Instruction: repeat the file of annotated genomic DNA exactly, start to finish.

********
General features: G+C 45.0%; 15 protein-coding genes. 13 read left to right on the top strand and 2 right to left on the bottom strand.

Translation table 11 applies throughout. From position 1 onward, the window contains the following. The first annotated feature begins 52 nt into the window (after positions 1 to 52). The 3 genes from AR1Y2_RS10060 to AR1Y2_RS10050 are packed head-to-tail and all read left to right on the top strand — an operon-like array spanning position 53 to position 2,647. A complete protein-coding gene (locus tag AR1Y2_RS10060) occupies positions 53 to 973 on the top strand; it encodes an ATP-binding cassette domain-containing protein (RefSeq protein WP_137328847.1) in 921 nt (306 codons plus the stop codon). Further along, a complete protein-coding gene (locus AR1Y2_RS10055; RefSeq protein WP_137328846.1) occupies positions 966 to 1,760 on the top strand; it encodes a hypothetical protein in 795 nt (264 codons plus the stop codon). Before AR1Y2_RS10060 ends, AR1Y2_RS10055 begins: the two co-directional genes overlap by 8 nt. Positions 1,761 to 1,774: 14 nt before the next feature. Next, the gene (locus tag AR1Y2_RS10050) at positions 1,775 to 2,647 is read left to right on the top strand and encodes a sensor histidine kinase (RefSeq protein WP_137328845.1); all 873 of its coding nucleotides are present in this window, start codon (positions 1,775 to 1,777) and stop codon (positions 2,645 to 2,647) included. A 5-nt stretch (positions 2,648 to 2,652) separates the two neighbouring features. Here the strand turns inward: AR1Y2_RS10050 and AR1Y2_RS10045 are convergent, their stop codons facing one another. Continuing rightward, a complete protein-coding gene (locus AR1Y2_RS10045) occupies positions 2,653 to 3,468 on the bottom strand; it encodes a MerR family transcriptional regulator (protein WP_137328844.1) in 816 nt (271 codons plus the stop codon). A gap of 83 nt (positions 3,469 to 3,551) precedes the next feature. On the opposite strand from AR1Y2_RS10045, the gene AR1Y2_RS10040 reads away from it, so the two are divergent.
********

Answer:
General features: G+C 45.0%; 15 protein-coding genes. 13 read left to right on the top strand and 2 right to left on the bottom strand.

Translation table 11 applies throughout. From position 1 onward, the window contains the following. The first annotated feature begins 52 nt into the window (after positions 1 to 52). The 3 genes from AR1Y2_RS10060 to AR1Y2_RS10050 are packed head-to-tail and all read left to right on the top strand — an operon-like array spanning position 53 to position 2,647. A complete protein-coding gene (locus tag AR1Y2_RS10060) occupies positions 53 to 973 on the top strand; it encodes an ATP-binding cassette domain-containing protein (RefSeq protein WP_137328847.1) in 921 nt (306 codons plus the stop codon). Further along, a complete protein-coding gene (locus AR1Y2_RS10055; RefSeq protein WP_137328846.1) occupies positions 966 to 1,760 on the top strand; it encodes a hypothetical protein in 795 nt (264 codons plus the stop codon). Before AR1Y2_RS10060 ends, AR1Y2_RS10055 begins: the two co-directional genes overlap by 8 nt. Positions 1,761 to 1,774: 14 nt before the next feature. Next, the gene (locus tag AR1Y2_RS10050) at positions 1,775 to 2,647 is read left to right on the top strand and encodes a sensor histidine kinase (RefSeq protein WP_137328845.1); all 873 of its coding nucleotides are present in this window, start codon (positions 1,775 to 1,777) and stop codon (positions 2,645 to 2,647) included. A 5-nt stretch (positions 2,648 to 2,652) separates the two neighbouring features. Here the strand turns inward: AR1Y2_RS10050 and AR1Y2_RS10045 are convergent, their stop codons facing one another. Continuing rightward, a complete protein-coding gene (locus AR1Y2_RS10045) occupies positions 2,653 to 3,468 on the bottom strand; it encodes a MerR family transcriptional regulator (protein WP_137328844.1) in 816 nt (271 codons plus the stop codon). A gap of 83 nt (positions 3,469 to 3,551) precedes the next feature. On the opposite strand from AR1Y2_RS10045, the gene AR1Y2_RS10040 reads away from it, so the two are divergent.